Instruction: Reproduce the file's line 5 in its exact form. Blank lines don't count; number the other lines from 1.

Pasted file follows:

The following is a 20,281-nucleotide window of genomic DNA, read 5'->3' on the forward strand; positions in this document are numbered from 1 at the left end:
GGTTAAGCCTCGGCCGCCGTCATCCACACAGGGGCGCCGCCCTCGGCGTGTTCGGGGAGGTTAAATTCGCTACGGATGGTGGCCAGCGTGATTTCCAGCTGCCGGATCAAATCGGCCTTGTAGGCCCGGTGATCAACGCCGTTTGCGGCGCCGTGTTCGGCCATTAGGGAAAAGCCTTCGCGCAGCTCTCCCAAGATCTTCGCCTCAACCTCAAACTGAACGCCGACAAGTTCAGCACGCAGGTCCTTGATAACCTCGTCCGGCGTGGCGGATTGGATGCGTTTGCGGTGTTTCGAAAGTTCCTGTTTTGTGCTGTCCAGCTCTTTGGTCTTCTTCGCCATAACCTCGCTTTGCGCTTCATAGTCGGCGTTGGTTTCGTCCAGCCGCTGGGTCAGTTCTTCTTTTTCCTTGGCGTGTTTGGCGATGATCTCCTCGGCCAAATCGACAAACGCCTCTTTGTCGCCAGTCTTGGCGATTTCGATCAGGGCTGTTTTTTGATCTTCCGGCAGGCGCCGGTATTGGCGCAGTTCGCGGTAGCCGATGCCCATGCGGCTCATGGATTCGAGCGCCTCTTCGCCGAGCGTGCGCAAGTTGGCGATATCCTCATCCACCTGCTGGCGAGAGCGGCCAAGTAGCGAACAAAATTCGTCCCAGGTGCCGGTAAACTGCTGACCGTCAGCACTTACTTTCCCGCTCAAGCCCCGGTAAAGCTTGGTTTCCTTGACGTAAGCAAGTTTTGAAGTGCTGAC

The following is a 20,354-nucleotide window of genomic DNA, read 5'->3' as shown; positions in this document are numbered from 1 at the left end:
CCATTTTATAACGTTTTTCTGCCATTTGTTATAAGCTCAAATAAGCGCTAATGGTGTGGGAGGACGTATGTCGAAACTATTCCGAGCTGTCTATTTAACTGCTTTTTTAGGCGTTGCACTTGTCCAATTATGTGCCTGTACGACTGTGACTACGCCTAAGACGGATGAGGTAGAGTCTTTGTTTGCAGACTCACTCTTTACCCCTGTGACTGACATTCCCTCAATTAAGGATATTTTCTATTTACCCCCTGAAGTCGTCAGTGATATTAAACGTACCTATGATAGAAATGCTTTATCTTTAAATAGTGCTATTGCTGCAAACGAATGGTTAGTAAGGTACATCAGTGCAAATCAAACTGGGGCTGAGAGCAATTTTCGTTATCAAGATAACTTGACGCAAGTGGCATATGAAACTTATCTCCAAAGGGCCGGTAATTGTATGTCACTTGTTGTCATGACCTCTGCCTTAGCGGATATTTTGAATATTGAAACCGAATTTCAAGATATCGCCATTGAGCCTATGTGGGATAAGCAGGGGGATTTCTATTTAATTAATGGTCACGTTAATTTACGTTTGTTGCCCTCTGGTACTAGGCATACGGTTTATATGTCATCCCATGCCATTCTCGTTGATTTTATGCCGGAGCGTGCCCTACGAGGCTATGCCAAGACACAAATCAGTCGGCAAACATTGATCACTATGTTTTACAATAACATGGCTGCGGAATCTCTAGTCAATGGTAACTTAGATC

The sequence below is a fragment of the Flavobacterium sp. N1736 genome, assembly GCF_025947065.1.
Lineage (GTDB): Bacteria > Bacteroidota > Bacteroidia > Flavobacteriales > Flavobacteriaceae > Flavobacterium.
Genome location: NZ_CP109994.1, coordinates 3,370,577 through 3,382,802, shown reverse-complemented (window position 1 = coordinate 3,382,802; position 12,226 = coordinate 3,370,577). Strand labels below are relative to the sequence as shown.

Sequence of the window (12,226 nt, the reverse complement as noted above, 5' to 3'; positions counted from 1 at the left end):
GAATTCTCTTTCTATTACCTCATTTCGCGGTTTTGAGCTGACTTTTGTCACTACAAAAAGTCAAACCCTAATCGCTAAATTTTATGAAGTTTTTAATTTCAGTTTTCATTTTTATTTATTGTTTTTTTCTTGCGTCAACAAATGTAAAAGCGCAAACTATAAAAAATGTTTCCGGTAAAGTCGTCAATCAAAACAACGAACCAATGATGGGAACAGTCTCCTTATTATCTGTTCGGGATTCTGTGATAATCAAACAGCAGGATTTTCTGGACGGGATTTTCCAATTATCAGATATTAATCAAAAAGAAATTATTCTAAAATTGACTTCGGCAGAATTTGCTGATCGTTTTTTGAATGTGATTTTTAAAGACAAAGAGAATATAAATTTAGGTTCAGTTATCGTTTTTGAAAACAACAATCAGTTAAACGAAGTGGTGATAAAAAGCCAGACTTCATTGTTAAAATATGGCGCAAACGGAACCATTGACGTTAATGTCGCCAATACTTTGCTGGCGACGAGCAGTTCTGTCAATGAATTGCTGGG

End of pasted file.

The sequence below is a fragment of the Flavobacterium sp. N1736 genome, assembly GCF_025947065.1.